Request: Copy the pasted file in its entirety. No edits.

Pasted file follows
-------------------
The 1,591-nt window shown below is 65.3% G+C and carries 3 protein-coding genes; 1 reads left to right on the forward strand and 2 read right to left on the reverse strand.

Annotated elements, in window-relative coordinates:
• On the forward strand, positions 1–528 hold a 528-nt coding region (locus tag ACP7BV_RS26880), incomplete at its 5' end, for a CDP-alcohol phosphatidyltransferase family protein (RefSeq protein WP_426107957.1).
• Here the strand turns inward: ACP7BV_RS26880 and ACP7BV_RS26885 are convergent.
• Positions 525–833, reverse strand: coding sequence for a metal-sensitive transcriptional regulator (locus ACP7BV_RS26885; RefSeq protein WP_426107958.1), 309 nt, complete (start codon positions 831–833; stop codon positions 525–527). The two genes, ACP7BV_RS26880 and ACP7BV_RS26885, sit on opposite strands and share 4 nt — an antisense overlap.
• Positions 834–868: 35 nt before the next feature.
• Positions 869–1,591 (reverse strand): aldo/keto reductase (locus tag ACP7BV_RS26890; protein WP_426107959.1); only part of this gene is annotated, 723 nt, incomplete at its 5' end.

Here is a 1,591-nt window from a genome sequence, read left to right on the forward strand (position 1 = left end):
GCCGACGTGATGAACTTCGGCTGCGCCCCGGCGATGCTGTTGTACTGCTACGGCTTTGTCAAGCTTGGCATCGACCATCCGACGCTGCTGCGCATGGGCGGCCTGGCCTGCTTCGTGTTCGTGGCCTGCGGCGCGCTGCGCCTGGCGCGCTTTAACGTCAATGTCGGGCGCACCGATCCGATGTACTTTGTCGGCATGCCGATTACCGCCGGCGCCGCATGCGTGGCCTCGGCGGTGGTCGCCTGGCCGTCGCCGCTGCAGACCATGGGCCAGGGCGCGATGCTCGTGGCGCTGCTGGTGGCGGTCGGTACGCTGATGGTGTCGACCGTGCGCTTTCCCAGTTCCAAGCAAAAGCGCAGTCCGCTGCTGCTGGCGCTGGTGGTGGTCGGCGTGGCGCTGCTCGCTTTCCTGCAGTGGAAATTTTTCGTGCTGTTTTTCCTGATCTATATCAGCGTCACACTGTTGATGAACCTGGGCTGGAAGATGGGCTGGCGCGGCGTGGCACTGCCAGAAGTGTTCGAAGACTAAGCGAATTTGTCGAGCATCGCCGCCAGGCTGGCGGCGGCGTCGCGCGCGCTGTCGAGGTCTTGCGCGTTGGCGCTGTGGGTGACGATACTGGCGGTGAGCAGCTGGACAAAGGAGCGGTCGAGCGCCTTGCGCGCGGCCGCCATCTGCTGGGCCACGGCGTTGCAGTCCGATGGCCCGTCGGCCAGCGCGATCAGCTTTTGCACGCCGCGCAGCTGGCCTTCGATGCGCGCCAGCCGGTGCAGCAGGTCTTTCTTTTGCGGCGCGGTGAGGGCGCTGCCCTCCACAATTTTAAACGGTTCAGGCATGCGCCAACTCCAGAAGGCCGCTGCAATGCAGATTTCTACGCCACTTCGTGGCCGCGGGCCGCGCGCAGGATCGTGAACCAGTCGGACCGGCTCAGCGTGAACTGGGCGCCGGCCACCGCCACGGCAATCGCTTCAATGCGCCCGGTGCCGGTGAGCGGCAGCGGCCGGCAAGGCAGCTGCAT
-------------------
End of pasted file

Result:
The 1,591-nt window shown below is 65.3% G+C and carries 3 protein-coding genes; 1 reads left to right on the forward strand and 2 read right to left on the reverse strand.

Annotated elements, in window-relative coordinates:
• On the forward strand, positions 1–528 hold a 528-nt coding region (locus tag ACP7BV_RS26880), incomplete at its 5' end, for a CDP-alcohol phosphatidyltransferase family protein (RefSeq protein WP_426107957.1).
• Here the strand turns inward: ACP7BV_RS26880 and ACP7BV_RS26885 are convergent.
• Positions 525–833, reverse strand: coding sequence for a metal-sensitive transcriptional regulator (locus ACP7BV_RS26885; RefSeq protein WP_426107958.1), 309 nt, complete (start codon positions 831–833; stop codon positions 525–527). The two genes, ACP7BV_RS26880 and ACP7BV_RS26885, sit on opposite strands and share 4 nt — an antisense overlap.
• Positions 834–868: 35 nt before the next feature.
• Positions 869–1,591 (reverse strand): aldo/keto reductase (locus tag ACP7BV_RS26890; protein WP_426107959.1); only part of this gene is annotated, 723 nt, incomplete at its 5' end.

Here is a 1,591-nt window from a genome sequence, read left to right on the forward strand (position 1 = left end):
GCCGACGTGATGAACTTCGGCTGCGCCCCGGCGATGCTGTTGTACTGCTACGGCTTTGTCAAGCTTGGCATCGACCATCCGACGCTGCTGCGCATGGGCGGCCTGGCCTGCTTCGTGTTCGTGGCCTGCGGCGCGCTGCGCCTGGCGCGCTTTAACGTCAATGTCGGGCGCACCGATCCGATGTACTTTGTCGGCATGCCGATTACCGCCGGCGCCGCATGCGTGGCCTCGGCGGTGGTCGCCTGGCCGTCGCCGCTGCAGACCATGGGCCAGGGCGCGATGCTCGTGGCGCTGCTGGTGGCGGTCGGTACGCTGATGGTGTCGACCGTGCGCTTTCCCAGTTCCAAGCAAAAGCGCAGTCCGCTGCTGCTGGCGCTGGTGGTGGTCGGCGTGGCGCTGCTCGCTTTCCTGCAGTGGAAATTTTTCGTGCTGTTTTTCCTGATCTATATCAGCGTCACACTGTTGATGAACCTGGGCTGGAAGATGGGCTGGCGCGGCGTGGCACTGCCAGAAGTGTTCGAAGACTAAGCGAATTTGTCGAGCATCGCCGCCAGGCTGGCGGCGGCGTCGCGCGCGCTGTCGAGGTCTTGCGCGTTGGCGCTGTGGGTGACGATACTGGCGGTGAGCAGCTGGACAAAGGAGCGGTCGAGCGCCTTGCGCGCGGCCGCCATCTGCTGGGCCACGGCGTTGCAGTCCGATGGCCCGTCGGCCAGCGCGATCAGCTTTTGCACGCCGCGCAGCTGGCCTTCGATGCGCGCCAGCCGGTGCAGCAGGTCTTTCTTTTGCGGCGCGGTGAGGGCGCTGCCCTCCACAATTTTAAACGGTTCAGGCATGCGCCAACTCCAGAAGGCCGCTGCAATGCAGATTTCTACGCCACTTCGTGGCCGCGGGCCGCGCGCAGGATCGTGAACCAGTCGGACCGGCTCAGCGTGAACTGGGCGCCGGCCACCGCCACGGCAATCGCTTCAATGCGCCCGGTGCCGGTGAGCGGCAGCGGCCGGCAAGGCAGCTGCAT